Me and You. True Love. Be Mine.
People have been giving candy hearts with little messages on them for Valentine’s Day for over 100 years. But most likely not this year. A new company purchased the rights to the sweets but announced they would not have enough time to make them for this Valentine’s Day.1
For the first time in over a century, everyone will have to celebrate Valentine’s without the day’s most popular candy.2

A crisis? Not really. When I saw the news circulating on the internet, it got me pondering about something called The Five Love Languages. You see, there’s a theory that every person expresses and experiences love in different “languages”. To put it simply, each of us has our own preferred way of receiving love from others.

For example, some people feel the most loved when they hear words of gratitude and affirmation.
You inspire me.
I love you.
Thank you.

Others feel the most loved when they receive acts of service.
Breakfast in bed.
Folding the laundry.
Watching the kids so he/she can sleep in.

Some feel most loved when they receive gifts.
That new book they’ve been wanting to read.
Their favorite chocolate.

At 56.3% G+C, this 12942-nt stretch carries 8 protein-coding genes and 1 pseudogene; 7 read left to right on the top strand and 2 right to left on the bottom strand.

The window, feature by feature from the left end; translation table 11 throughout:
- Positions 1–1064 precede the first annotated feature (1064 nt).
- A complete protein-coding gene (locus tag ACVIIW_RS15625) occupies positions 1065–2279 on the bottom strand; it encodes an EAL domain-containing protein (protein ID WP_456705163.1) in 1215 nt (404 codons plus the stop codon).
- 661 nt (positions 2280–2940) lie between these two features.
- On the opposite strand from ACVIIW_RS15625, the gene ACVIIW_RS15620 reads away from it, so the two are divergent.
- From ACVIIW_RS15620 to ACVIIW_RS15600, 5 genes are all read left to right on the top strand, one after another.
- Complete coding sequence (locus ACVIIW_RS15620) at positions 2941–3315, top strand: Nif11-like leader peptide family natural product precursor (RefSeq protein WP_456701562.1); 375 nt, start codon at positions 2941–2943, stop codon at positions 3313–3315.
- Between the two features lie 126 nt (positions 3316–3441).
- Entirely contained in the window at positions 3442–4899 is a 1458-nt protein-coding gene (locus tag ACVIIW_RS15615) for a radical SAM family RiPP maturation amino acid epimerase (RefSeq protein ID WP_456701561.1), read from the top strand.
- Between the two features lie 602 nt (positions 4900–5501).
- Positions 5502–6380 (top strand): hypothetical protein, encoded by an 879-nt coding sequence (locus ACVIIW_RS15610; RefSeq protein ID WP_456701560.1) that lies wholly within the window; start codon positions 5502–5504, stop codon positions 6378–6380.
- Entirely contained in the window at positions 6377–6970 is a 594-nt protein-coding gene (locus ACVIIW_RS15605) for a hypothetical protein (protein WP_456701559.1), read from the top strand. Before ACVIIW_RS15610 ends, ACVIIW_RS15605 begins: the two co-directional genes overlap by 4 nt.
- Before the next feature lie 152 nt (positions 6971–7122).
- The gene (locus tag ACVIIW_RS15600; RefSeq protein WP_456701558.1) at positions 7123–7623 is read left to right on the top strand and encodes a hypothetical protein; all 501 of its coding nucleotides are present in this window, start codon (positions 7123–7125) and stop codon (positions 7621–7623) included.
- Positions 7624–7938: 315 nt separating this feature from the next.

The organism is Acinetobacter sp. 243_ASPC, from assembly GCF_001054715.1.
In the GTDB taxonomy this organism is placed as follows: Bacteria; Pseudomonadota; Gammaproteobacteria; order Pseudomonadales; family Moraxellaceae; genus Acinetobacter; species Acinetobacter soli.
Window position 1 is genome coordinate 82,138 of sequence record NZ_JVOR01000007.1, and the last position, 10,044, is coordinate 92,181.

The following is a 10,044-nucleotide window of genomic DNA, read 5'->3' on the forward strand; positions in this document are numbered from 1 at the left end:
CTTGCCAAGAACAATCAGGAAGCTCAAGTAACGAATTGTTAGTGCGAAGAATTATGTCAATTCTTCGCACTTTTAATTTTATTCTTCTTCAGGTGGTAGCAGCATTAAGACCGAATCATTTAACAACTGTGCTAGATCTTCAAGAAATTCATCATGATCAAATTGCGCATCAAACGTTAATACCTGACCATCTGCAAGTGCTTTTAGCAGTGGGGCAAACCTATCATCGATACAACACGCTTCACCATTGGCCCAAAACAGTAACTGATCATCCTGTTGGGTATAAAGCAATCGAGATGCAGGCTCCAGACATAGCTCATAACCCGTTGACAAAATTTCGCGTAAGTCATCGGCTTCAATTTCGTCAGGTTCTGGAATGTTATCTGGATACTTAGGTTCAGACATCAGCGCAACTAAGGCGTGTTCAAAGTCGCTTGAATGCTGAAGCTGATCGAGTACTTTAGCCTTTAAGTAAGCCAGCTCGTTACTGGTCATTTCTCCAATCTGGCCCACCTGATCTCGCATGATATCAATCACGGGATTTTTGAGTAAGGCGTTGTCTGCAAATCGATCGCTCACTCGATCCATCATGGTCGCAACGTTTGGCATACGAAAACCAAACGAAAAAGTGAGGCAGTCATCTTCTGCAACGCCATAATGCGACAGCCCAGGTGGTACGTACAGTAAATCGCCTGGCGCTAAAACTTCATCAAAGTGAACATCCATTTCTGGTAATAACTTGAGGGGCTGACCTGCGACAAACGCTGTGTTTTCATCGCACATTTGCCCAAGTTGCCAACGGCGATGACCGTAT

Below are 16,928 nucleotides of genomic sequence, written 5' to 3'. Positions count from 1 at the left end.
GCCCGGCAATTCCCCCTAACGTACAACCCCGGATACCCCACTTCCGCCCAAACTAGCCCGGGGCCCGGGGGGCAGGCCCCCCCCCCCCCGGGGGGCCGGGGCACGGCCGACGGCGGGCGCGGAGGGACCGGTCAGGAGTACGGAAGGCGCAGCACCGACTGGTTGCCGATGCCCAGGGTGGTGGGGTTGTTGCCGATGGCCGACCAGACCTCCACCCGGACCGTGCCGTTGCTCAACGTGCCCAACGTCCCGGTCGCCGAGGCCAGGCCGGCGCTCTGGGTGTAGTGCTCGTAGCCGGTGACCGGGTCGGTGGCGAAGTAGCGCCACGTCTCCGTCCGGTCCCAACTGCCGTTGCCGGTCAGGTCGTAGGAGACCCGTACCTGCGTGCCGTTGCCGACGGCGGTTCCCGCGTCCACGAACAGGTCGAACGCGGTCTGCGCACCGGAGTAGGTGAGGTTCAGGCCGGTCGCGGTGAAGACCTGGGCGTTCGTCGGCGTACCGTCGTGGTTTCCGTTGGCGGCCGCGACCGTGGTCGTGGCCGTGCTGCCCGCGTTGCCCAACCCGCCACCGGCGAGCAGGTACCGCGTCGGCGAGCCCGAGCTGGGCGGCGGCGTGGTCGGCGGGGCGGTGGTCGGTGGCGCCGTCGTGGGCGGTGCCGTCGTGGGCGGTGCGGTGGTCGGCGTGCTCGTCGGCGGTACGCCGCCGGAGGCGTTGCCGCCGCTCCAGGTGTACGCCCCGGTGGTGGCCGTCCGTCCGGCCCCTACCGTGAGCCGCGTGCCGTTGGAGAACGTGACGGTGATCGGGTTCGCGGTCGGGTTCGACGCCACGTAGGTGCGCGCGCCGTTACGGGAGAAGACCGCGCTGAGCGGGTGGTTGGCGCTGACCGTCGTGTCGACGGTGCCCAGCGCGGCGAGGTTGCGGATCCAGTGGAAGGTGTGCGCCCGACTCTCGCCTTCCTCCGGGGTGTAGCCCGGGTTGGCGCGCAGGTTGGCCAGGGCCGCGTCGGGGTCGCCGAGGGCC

Others simply want to spend quality time with their spouse or partner.
Date night!
A weekend away at a B&B.


For the rest, there’s no stronger sign of love than physical touch.
A passionate kiss.
A long hug.
A tender massage.


First proposed in 1995 by author Gary Chapman, the theory has inspired many people to practice expressing love for their partner in the way that means the most to them. But here’s the amazing thing. Whichever love language you or your significant other prefers, they all have something in common: They are all so easy to speak!

That’s the thing about true love: It doesn’t take much to express it!

How difficult is it to tell someone you love them every day?
How much time does it take to do the dishes?
How much effort does it require to spend an intimate evening with the person who means more to you than anyone else?

The answer: Not difficult/Not much time/Not much effort at all.

Most of the time, we make a big deal about the pageantry and traditions of Valentine’s Day, when really, the day is simply an opportunity. An opportunity to do something, give something, or say something in a way that means the most to the person who matters the most.

And that’s why Valentine’s Day doesn’t need candy hearts. Because, in the end: Candy hearts take months to make, but connecting hearts takes only seconds or minutes.
On behalf of everyone at Research Financial Strategies, I wish you and yours a lovely Valentine’s Day!

1 “America’s favorite Valentine’s Day candy is unavailable this year,” CNBC, January 23, 2019.
2 “Most Popular Valentine’s Candy by State,”, January 17, 2019.
3 “The Five Love Languages,” Wikipedia,